My inner self-flagellating Catholic got the better of me yesterday and I submitted a piece to The Punch.
Given that the reception I got last time I did so, I was a little gun-shy but I had something to say and nothing to lose but my already diminished ego (blogging has an oddly humbling effect). Also, it's good to leave the blog confines of GWAS every now and then and stretch the legs.
While you can read the story and the comments that follow at The Punch, if you're so inclined, I've since been chewing over its motivation and structure, after reading media maestro Tim Burrowes' post on "lazy journalism" yesterday.
Burrowes, who blogs several times daily on his site and composes three comprehensive industry newsletters each week, suggests that "undercooked" stories lacking in traditional journalistic structure, original leads and sources aren't necessarily lazy; they're a product of circumstance. The circumstances being journalists are required to produce a lot of "content" (many news agencies now call them "content producers") on a shoestring budget and super-tight, often hourly, deadlines.
Burrowes writes: "On Monday, Wednesday and Friday mornings, I’m frantic. I aim to send out our newsletter email by lunchtime... at other times of the week I can afford to be more leisurely in building stuff up, but in those last couple of hours, I may need to write another four or five pieces... If your press release drops in my inbox and everything I need isn’t right there, I’m putting it to one side."
It's a similar story here at GWAS. As regular visitors would know, I try to keep the dynamic varied by mixing longer and shorter, visual and text-heavy, personal and industry-related posts – in that way, a blog is similar to a magazine. Posts like 'Short & Sweet', 'Glossy Report Cards', 'Cute & Chic' and 'Girl on the Street' are fun, visual and require minimal text, while the long-format glossy reviews, 'Girl Talk' rants and personalised Op-Ed-style posts require more writing time. I also often spend a deal of time editing guest glossy reviews while staying true to the voice of the author.
'Girl In Media' interviews usually transpire over a few back-and-forth emails, and 'Media Musings' is a matter of sifting, digesting and editing aggregated content from the internet and/or leads from PRs (some publishers have cottoned onto GWAS as a means for getting word about their magazines out into the marketplace). I hope to include more video content soon, just to spice things up a little (for me and for you).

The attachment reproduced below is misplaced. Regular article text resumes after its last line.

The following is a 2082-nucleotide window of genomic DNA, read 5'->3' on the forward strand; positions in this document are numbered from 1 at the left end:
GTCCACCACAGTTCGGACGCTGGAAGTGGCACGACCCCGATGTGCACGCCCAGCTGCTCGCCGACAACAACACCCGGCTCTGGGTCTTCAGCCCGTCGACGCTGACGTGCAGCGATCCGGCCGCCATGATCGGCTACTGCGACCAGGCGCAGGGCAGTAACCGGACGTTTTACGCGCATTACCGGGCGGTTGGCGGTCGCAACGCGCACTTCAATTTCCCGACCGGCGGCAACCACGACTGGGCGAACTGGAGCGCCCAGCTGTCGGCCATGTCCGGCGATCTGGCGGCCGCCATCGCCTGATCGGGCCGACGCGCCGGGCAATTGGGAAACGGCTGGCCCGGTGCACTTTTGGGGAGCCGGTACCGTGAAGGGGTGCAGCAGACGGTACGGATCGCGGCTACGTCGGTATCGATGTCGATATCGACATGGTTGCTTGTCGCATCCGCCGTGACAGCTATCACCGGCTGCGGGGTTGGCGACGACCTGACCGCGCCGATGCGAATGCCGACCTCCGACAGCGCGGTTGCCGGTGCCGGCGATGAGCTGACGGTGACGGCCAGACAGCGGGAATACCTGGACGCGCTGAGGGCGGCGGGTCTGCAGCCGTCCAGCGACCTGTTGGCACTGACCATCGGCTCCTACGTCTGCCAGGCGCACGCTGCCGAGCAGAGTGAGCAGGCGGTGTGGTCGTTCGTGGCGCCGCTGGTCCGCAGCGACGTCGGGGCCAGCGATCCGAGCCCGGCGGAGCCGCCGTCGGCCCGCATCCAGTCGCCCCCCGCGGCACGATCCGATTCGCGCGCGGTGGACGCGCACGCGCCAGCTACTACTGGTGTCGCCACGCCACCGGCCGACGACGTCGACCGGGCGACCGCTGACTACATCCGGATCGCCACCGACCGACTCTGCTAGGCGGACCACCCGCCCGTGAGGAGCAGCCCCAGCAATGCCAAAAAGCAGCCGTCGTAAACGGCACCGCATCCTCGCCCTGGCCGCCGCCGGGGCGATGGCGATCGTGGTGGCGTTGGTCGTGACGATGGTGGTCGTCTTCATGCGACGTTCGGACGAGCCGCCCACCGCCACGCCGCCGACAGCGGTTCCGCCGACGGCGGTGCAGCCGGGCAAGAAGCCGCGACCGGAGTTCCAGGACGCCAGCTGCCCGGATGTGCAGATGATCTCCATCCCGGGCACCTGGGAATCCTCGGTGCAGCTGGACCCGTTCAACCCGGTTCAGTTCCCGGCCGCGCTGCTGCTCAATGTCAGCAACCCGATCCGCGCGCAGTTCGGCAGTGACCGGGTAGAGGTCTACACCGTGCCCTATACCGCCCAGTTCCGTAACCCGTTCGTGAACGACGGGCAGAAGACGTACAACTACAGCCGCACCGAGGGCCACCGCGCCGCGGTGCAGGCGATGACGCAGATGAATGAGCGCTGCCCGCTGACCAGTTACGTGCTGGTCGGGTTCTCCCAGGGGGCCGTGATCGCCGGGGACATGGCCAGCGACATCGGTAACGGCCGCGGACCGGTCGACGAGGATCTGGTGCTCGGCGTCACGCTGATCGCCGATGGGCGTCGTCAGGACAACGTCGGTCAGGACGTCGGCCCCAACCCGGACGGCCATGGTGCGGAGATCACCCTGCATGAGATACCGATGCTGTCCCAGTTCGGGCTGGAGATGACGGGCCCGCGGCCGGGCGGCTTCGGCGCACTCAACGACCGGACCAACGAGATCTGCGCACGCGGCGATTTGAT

In terms of practicing "real journalism", it depends on your definition. My newsagent is one of my key "sources", as are glossy editors and their ilk – in addition to magazine readers – while the glossies themselves serve as primary sources, industry sites like Mediaweek, mUmbrella , WWD and The Australian's media section are reliable secondary sources, and the likes of The Cut, Fashion Week Daily and Fashionista flesh out my daily GWAS-related media consumption. The weekend papers, and all the sites listed in my sidebar, fill the gaps.
Every newsagent and Borders store I enter has the potential to generate a lead: just today, two young girls debating which magazine to buy to take to the beach got my attention (you'll find out what they bought in an upcoming post). And every now and then I'm also tipped off about industry news which hasn't emerged elsewhere, which I then weigh up before deciding to publish it or not (to "glossip" or not to glossip?).
But back to The Punch. That story is what I'd call "join-the-dot" journalism. As a heavy media consumer, often I'll find trends emerging across several media platforms which point to a wider socio-cultural movement. Essentially, that's what 'Boomers are back in fashion...' is about: not Zac Efron's ability to sell fashion. The story piggy-backs on the work of other journalists (Catherine Caines gave me her personal nod of approval), while also referencing other observations, all of which is tied together to reflect the dichotomy that exists in media right now: between the young and the perpetually restless. I didn't phone anyone to gather quotes: paraphrasing the other journos fed that need. In fact, it took me all of an hour, some Googling and a few tweaks to get it up. Some stories write themselves.
Join-the-dot journalism is the mainstay of blogs (who like to piggy-back on each other), Op Eds and many magazines which report on social trends, though the monthlies have the advantage of longer lead times in which to flesh out their pieces with the appropriate "expert" quotes, enlightening/enlivening anecdotes and any necessary data (surveys and the like). For journalists on the fashion glossies, Fashion Week, showroom visits, designer look books and Style.com form the basis of their "beat", while their LBB (Little Black Books) are flush with PR contacts who do a lot of the ground work. As a beauty editor, I received approximately 346,589 press releases each week, making a major part of that job just sifting through the clutter (God bless the interns!) to find the diamonds in the rough.
I was amused last week to get a comment from a reader blasting me for posting only once throughout the day. I felt guilty for five minutes, but then shrugged it off. I'm not AAP, and I assume that while heavy GWAS readers visit a couple of times a day, most of the readership drops by once or twice a week: Mia Freedman reasons that this has the effect of flushing lots of hard work down the toilet, as there are only eight stories active on my homepage at any one time and most blog readers are reluctant to filter through the archives (apparently readers are pressed for time, too – how 'bout that!). Also, I do strive to give you more quality than quantity, filtering out the PR drivel and internet litter and self-editing where possible (blog pollution stinks!).
So, there you have it: Anatomy and Functionality of GWAS 101. Ah, how's that for a Punch line?
Girl With a Satchel